Initially, dTTP-DT6, -DT2 and -DT1 were all evaluated in the assay for their ability to detect dTTP. The raw fluorescence units obtained after 10-min incubation were normalized to account for background probe fluorescence that was determined from controls lacking the limiting dNTP. The resulting NFUs obtained from serial dilutions of dTTP were utilized to generate calibration curves. Consistent with the design hypothesis, dTTP-DT6 which requires six dTTP incorporations per TPP complex to yield fluorescence demonstrated excellent linearity and facilitated robust detection in the assayed range between ~10 and 100pmol of dTTP. dTTP-DT2 which requires two dTTP incorporation events for extension also demonstrated excellent linearity in the assayed range between ~2.5 and 25pmol of dTTP. Finally, dTTP-DT1 which requires only a single dTTP incorporation event to yield fluorescence, demonstrated excellent linearity in the assayed range between 0.6 and 10pmol (~31–500nmol/l) of dTTP. Calibration curves for all three dTTP DTs demonstrated excellent linearity with R2>0.99 in every case (Figure 2). Subsequent analysis of the remaining dNTPs (dATP, dCTP and dGTP) was performed using their corresponding DT1 and DT2. DTs for all dNTPs evaluated resulted in R2>0.99 in every case and each yielded similar detection ranges and NFU under the same assay conditions (Figure 3).
The mean LOD, which represents the smallest concentration or quantity of an analyte that can be reliably shown to be present or measured under assay conditions was investigated (20). The LOD was calculated from the standard curve as the mean value of the negative control plus 3 SD from three identical, inter-day assays and was determined to be 0.46±0.02pmol for dTTP, 0.77±0.5 for dATP, 0.36±0.16 for dCTP and 0.38±0.1 for dGTP (Table 2). The LOQ, defined as the mean value of the negative cosntrols plus 5 SD from three independent assays, was determined by standard curve to be 0.88±0.15pmol for dTTP, 1.3±0.1 for dATP, 0.77±0.2 for dCTP and 0.81±0.01 for dGTP (Table 2).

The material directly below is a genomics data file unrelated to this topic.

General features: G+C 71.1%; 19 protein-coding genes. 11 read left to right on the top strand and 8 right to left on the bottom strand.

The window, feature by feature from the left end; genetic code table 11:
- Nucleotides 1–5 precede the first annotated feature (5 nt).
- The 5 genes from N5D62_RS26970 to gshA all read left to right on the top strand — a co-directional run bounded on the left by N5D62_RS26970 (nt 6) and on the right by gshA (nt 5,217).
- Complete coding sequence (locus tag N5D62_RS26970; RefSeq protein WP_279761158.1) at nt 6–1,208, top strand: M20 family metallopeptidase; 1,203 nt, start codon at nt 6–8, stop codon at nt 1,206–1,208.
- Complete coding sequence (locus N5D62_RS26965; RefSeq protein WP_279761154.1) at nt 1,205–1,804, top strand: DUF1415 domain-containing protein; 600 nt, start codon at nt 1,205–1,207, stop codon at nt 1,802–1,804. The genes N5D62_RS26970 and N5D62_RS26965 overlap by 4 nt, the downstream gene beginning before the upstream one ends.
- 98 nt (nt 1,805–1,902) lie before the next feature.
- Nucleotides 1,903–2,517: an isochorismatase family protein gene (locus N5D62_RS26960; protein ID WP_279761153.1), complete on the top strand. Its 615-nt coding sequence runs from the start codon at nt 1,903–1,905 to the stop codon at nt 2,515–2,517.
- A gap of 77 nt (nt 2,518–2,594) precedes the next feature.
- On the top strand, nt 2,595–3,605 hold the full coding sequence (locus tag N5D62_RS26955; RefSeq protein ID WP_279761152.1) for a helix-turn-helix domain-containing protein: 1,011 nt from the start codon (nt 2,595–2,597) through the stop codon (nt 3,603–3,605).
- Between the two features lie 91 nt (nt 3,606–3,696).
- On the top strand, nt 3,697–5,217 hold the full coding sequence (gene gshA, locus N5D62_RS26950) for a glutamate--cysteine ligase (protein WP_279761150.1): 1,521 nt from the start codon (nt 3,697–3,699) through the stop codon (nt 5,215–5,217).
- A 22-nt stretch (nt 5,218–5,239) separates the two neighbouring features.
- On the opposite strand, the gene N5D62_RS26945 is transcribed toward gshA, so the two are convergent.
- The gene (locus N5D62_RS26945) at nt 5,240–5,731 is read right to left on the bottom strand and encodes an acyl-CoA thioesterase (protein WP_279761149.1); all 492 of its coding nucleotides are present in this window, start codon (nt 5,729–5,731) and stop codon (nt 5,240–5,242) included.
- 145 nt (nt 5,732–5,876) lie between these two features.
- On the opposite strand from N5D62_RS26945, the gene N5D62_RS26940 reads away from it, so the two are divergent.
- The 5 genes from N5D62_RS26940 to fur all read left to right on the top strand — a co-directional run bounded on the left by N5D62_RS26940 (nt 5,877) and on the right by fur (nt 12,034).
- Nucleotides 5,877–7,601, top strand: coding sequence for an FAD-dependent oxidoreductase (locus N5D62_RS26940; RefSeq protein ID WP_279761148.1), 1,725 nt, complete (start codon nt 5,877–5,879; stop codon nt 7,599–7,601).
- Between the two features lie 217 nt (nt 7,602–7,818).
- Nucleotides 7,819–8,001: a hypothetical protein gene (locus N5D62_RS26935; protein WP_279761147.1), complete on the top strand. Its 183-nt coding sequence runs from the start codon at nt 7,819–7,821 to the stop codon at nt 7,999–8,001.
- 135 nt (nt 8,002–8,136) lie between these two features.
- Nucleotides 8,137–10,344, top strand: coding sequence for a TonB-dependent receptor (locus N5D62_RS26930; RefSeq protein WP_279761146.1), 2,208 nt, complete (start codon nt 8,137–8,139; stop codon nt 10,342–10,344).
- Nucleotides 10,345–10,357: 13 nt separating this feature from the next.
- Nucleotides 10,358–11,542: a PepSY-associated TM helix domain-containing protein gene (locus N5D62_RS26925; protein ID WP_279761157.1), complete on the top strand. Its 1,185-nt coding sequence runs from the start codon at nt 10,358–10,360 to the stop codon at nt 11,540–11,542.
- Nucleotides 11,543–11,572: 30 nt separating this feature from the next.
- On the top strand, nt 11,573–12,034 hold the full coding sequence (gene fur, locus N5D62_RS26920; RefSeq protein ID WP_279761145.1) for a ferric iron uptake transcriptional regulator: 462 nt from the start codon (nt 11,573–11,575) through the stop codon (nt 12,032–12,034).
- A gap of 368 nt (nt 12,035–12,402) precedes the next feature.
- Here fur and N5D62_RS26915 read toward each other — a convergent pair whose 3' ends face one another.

The variability of the assay was evaluated by calculating the inter- and intra-assay coefficients of variation (%CV) as described in the ‘Materials and Methods’ section. The intra-assay coefficients of variation (%CVs) were determined to be 3.4±0.85 for dTTP, 3.64±1.2 for dATP, 4.04±0.63 for dCTP and 4.58±0.77 for dGTP. The interassay CV for dTTP was 8.5±6.3 for dTTP, 6.5±2.6 for dATP, 9.6±2.3 for dCTP and 4.1±3.5 for dGTP (Table 2).
Accuracy was determined in the low- and high- assay range and was within 100±15% for all dNTPs (Table 2). Recoveries were determined by obtaining the result from an undetermined cell extract spiked with a known quantity of a dNTP standard and comparing that to the sum of the individual results obtained for the dNTP standard and the extract determined separately. The assay method gave high recoveries within 100±7% for all dNTPs (Table 2).